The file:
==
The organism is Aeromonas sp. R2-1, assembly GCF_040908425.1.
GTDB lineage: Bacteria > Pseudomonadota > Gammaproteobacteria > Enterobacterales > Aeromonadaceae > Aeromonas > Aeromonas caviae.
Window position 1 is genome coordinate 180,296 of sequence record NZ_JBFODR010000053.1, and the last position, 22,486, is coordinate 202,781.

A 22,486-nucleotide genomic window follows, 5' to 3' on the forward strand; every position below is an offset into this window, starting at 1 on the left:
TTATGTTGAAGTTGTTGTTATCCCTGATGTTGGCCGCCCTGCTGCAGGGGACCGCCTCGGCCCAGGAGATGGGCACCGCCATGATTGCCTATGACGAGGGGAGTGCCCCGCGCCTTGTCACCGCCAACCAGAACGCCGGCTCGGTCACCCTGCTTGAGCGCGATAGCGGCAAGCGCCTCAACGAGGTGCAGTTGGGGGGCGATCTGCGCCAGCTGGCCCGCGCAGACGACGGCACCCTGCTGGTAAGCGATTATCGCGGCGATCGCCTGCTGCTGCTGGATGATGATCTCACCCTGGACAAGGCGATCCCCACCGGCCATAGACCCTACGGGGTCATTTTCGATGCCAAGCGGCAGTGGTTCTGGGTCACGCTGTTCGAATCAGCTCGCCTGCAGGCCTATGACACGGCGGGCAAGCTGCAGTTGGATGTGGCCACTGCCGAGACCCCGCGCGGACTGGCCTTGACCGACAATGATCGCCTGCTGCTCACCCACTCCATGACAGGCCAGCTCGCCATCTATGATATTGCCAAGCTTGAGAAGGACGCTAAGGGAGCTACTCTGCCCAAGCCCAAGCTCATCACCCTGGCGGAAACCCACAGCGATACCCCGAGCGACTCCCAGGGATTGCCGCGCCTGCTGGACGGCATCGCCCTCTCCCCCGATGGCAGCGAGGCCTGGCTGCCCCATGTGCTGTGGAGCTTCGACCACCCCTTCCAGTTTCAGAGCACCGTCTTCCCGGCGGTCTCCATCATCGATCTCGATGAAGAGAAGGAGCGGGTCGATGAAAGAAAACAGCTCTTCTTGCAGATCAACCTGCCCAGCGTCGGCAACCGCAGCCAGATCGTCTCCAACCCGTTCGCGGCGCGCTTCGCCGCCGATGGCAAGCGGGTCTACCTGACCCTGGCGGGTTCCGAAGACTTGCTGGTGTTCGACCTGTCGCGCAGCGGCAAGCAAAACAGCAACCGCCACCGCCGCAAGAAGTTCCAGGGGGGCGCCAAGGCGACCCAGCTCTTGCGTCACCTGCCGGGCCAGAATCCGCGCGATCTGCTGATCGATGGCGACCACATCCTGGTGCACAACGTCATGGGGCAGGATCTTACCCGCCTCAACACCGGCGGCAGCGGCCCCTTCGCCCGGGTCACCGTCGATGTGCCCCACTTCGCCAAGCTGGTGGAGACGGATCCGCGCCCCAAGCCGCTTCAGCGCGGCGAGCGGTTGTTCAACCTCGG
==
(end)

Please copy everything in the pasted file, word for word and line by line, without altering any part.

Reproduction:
The organism is Aeromonas sp. R2-1, assembly GCF_040908425.1.
GTDB lineage: Bacteria > Pseudomonadota > Gammaproteobacteria > Enterobacterales > Aeromonadaceae > Aeromonas > Aeromonas caviae.
Window position 1 is genome coordinate 180,296 of sequence record NZ_JBFODR010000053.1, and the last position, 22,486, is coordinate 202,781.

A 22,486-nucleotide genomic window follows, 5' to 3' on the forward strand; every position below is an offset into this window, starting at 1 on the left:
TTATGTTGAAGTTGTTGTTATCCCTGATGTTGGCCGCCCTGCTGCAGGGGACCGCCTCGGCCCAGGAGATGGGCACCGCCATGATTGCCTATGACGAGGGGAGTGCCCCGCGCCTTGTCACCGCCAACCAGAACGCCGGCTCGGTCACCCTGCTTGAGCGCGATAGCGGCAAGCGCCTCAACGAGGTGCAGTTGGGGGGCGATCTGCGCCAGCTGGCCCGCGCAGACGACGGCACCCTGCTGGTAAGCGATTATCGCGGCGATCGCCTGCTGCTGCTGGATGATGATCTCACCCTGGACAAGGCGATCCCCACCGGCCATAGACCCTACGGGGTCATTTTCGATGCCAAGCGGCAGTGGTTCTGGGTCACGCTGTTCGAATCAGCTCGCCTGCAGGCCTATGACACGGCGGGCAAGCTGCAGTTGGATGTGGCCACTGCCGAGACCCCGCGCGGACTGGCCTTGACCGACAATGATCGCCTGCTGCTCACCCACTCCATGACAGGCCAGCTCGCCATCTATGATATTGCCAAGCTTGAGAAGGACGCTAAGGGAGCTACTCTGCCCAAGCCCAAGCTCATCACCCTGGCGGAAACCCACAGCGATACCCCGAGCGACTCCCAGGGATTGCCGCGCCTGCTGGACGGCATCGCCCTCTCCCCCGATGGCAGCGAGGCCTGGCTGCCCCATGTGCTGTGGAGCTTCGACCACCCCTTCCAGTTTCAGAGCACCGTCTTCCCGGCGGTCTCCATCATCGATCTCGATGAAGAGAAGGAGCGGGTCGATGAAAGAAAACAGCTCTTCTTGCAGATCAACCTGCCCAGCGTCGGCAACCGCAGCCAGATCGTCTCCAACCCGTTCGCGGCGCGCTTCGCCGCCGATGGCAAGCGGGTCTACCTGACCCTGGCGGGTTCCGAAGACTTGCTGGTGTTCGACCTGTCGCGCAGCGGCAAGCAAAACAGCAACCGCCACCGCCGCAAGAAGTTCCAGGGGGGCGCCAAGGCGACCCAGCTCTTGCGTCACCTGCCGGGCCAGAATCCGCGCGATCTGCTGATCGATGGCGACCACATCCTGGTGCACAACGTCATGGGGCAGGATCTTACCCGCCTCAACACCGGCGGCAGCGGCCCCTTCGCCCGGGTCACCGTCGATGTGCCCCACTTCGCCAAGCTGGTGGAGACGGATCCGCGCCCCAAGCCGCTTCAGCGCGGCGAGCGGTTGTTCAACCTCGG